"Woman, I'm interested in reading everything you recommend.
She smiled at him and said, "Be careful what you ask for."

He smiled and kept reading.
The substance of Magick is best controlled and directed through the use of ritual. Ritual attracts power and through repetition it is accumulated.
"Like most things you get better at magic with practice. Ritual is part of the training program for interacting with the web of life."
Owen kept reading,
"Certain channels of power are formed through ritual, which becomes a link to a desired response or contact. Thus do we make use of the secret signs, symbols and gestures (which are empowered). Repetition is necessary as well as consistency."
She smiled and said, "When the musician asked, 'How do you get to Carnegie Hall?' He was told, 'Practice. Practice. Practice.' "

and Owen smiled as he read,
"As Strega, we draw power down from the Moon and also do we draw power from Nature. The God and Goddess oversee our works, as do the Grigori. When our Magick does not produce the desired effects, it is because a greater power resists its power. This is often a sign that the nature of the Magick was improper. Yet it can be that another Strega works against you. If this becomes the matter, then seek this person out and resolve your differences."
"I've seen many people read this and think, 'oooo those other witches they are stopping my magic from working'. I like to think of this as a safety net. If I am doing magic and it might not be best for me or others or even accomplish what I want, then the Grigori are looking out for me. If I have rapport and connection to them then they will stop me from hurting myself. As for the rest, confrontation bothers some people, not me. I have no problem talking to someone who may disagree with me. So seeking someone out to resolve differences isn't a stretch. But it can be for others. The advice is sound regardless of whether the differences are about magic or the more mundane." And she looked at him waiting for a comment but he just kept reading.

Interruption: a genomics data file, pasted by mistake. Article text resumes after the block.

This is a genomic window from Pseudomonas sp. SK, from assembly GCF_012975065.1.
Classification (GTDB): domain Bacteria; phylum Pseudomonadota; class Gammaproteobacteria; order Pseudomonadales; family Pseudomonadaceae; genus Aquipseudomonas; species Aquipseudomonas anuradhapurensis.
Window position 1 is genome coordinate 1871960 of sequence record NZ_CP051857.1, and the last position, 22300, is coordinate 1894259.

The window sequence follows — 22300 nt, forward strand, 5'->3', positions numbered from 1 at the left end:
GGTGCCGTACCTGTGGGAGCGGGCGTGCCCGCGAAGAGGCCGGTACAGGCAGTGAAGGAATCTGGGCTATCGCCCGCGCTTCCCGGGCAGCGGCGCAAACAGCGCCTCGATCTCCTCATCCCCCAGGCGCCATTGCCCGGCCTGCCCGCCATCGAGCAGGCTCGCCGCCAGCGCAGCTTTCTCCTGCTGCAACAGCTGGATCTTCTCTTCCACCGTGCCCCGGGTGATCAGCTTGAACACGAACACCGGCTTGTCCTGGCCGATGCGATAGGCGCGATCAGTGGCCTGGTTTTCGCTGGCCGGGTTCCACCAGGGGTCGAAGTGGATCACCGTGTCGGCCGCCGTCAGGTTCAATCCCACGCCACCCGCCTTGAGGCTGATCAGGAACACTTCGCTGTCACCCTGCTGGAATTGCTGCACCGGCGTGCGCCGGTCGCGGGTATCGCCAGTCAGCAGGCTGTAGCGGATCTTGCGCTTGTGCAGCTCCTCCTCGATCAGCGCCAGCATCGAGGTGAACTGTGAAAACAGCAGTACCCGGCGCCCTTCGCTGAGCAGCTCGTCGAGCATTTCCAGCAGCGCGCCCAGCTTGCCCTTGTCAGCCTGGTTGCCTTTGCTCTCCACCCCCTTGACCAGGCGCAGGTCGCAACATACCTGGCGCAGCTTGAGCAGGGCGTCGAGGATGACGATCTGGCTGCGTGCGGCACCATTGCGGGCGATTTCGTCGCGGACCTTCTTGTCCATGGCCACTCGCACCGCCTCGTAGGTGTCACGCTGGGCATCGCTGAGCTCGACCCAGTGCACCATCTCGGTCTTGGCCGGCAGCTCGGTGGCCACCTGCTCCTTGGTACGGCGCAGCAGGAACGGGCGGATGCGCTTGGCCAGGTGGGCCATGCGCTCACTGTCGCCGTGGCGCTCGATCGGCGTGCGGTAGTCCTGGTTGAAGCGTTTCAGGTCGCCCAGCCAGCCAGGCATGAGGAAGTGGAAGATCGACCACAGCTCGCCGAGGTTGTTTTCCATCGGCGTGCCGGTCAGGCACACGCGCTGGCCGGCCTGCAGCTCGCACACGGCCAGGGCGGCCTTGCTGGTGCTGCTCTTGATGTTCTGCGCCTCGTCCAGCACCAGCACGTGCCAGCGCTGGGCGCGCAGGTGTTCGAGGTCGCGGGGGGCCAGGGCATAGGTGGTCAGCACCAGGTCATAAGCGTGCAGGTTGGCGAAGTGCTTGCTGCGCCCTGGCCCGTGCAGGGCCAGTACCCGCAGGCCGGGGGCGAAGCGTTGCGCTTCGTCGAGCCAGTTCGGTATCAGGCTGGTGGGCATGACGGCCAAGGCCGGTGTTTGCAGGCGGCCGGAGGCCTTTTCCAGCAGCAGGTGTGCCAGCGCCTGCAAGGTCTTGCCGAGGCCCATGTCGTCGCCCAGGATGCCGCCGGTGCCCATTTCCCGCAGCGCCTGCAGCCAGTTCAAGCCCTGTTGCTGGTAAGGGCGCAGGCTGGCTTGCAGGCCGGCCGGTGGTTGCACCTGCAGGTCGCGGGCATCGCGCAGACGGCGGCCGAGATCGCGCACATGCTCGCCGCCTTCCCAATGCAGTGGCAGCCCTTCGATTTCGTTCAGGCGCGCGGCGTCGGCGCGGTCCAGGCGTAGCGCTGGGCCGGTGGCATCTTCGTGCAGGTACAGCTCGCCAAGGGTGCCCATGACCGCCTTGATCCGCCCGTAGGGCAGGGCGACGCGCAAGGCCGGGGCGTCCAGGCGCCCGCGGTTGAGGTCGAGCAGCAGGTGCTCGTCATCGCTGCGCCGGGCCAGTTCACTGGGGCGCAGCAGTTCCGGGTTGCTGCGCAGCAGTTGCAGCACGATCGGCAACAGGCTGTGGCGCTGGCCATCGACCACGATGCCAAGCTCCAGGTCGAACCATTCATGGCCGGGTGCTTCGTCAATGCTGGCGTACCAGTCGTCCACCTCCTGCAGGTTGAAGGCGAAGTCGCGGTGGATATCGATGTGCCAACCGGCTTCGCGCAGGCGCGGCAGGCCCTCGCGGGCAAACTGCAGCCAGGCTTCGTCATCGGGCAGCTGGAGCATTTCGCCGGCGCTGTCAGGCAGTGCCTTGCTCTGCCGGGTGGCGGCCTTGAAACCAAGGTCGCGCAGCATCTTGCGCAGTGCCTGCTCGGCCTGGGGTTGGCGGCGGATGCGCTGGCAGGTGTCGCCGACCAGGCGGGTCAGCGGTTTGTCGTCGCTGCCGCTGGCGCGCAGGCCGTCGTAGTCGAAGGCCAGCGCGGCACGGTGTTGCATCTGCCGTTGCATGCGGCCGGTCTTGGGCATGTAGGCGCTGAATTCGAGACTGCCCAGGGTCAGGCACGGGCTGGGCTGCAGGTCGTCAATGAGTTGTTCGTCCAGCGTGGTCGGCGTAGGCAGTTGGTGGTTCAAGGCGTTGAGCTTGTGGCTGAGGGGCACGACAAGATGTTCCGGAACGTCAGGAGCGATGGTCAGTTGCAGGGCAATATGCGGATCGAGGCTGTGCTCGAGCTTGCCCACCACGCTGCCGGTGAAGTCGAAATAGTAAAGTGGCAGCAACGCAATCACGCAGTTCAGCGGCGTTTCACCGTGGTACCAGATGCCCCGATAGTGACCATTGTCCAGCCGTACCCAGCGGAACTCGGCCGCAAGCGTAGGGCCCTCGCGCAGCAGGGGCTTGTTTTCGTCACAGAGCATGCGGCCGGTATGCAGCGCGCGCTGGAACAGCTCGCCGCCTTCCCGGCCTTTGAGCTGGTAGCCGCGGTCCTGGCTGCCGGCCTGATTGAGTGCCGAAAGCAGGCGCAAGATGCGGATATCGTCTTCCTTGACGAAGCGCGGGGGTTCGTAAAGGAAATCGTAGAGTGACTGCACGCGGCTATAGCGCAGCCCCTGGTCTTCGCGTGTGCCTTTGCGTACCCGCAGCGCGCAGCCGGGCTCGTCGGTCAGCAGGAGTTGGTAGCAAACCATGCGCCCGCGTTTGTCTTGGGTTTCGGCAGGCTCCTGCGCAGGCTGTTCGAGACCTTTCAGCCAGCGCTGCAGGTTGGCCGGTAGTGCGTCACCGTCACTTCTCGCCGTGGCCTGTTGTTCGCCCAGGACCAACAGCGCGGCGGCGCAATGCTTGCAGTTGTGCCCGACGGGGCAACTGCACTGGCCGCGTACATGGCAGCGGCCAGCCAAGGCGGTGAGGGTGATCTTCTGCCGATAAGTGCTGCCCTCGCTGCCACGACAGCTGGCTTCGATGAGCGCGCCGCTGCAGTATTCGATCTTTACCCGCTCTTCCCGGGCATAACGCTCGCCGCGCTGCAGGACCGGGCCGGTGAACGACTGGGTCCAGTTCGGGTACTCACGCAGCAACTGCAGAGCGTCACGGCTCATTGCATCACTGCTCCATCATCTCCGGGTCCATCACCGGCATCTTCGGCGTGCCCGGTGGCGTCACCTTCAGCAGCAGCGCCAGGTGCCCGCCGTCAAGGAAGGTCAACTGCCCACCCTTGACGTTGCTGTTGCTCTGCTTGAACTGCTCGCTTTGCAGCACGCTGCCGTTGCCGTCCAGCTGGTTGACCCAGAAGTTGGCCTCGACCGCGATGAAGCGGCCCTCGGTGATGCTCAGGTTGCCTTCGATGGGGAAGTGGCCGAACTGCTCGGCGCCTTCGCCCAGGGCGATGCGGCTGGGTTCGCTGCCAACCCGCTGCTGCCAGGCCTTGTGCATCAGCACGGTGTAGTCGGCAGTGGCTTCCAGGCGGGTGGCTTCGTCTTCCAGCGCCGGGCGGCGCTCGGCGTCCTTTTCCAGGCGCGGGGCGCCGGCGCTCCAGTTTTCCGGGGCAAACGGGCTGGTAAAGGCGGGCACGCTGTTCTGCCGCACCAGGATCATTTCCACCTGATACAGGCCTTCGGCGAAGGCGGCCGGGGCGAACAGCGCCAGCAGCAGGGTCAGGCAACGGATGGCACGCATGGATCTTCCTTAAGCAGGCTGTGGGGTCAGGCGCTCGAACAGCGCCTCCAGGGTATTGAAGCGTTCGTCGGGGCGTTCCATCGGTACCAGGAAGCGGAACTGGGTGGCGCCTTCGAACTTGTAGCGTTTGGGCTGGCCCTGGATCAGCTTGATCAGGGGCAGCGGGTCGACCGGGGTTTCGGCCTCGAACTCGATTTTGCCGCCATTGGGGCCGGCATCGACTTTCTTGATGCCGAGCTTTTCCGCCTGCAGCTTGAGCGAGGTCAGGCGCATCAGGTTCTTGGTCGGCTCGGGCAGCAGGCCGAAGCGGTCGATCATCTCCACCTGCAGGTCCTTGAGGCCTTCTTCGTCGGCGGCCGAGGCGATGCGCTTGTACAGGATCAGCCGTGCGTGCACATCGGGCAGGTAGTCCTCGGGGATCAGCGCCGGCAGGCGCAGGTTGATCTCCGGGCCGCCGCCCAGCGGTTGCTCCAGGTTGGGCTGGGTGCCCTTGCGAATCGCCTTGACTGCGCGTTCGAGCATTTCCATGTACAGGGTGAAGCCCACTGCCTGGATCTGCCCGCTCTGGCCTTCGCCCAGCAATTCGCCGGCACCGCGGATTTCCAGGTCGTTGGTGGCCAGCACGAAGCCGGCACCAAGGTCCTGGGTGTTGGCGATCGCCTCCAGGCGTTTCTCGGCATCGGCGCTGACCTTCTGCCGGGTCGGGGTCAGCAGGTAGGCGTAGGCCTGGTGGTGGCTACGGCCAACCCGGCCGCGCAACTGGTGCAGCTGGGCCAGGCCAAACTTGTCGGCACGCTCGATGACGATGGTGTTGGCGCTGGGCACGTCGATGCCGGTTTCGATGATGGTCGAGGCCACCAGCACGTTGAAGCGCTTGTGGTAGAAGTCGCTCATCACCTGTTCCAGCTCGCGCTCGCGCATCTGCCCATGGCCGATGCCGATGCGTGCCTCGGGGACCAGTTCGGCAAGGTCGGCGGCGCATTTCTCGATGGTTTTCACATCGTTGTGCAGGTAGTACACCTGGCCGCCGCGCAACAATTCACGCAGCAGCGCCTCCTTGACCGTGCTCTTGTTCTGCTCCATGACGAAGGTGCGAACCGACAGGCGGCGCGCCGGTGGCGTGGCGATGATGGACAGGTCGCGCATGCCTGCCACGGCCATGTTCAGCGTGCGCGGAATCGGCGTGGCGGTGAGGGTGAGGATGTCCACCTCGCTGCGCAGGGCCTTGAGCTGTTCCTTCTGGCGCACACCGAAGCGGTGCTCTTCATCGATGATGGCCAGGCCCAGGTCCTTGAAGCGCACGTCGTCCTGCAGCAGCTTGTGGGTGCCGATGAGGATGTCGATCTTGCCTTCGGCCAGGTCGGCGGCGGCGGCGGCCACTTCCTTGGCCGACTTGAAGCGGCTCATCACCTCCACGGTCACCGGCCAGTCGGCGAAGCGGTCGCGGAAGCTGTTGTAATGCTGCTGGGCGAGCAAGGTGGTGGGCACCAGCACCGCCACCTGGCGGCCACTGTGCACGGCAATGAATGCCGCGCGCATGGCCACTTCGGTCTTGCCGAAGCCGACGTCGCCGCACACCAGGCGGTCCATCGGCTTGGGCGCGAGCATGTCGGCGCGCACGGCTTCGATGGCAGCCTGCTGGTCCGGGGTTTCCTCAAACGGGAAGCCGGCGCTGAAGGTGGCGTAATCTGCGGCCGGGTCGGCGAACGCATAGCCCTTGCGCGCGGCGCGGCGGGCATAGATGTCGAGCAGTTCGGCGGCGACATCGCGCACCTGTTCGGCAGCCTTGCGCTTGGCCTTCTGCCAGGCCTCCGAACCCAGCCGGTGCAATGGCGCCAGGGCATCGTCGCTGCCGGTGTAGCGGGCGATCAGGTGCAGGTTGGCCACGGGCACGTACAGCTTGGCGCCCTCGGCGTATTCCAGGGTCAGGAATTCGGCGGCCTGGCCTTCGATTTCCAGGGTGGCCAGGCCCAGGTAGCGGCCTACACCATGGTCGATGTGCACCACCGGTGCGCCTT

"Understand that you must always work in harmony with the phases of the Moon, under the blessings of the God and Goddess and in accordance with the laws and ways."
We'll talk about the Law of Return a little later.

He nodded and kept reading:
"The Moon symbolizes the hidden things revealed in darkness. The night is the side of life which is unknown. The light of the Moon is subtle and active on hidden levels. So too is our Magick."
Many folks want to "do magic" and think its all about the tools and techniques. They think if they have the right spell and the right stuff then anyone can say the magic words and make it happen. Magic is more subtle.

He kept reading:
"The powers which are obtained through the knowledge of the Old Ways are neither good nor evil, it is only the way in which you use them that is good or evil."
When I first started studying I bumped heads with my teacher over this concept. I was personalizing things too much. I know that there are some people who are evil. There is no explanation or excuse for what they do. But this passage isn't about people. People can have evil intent. This passage is about the powers or energy in the web of life, about the numen, about the laws of nature. These are neither good nor evil. It is our intentions that can be good or evil, sound or misguided. It's the way we interact with these forces that are good or evil not the innate and essential forces themselves. Energy is energy. It can provide power to your light your bulb or split a tree. There is no evil or good innate in the energy itself."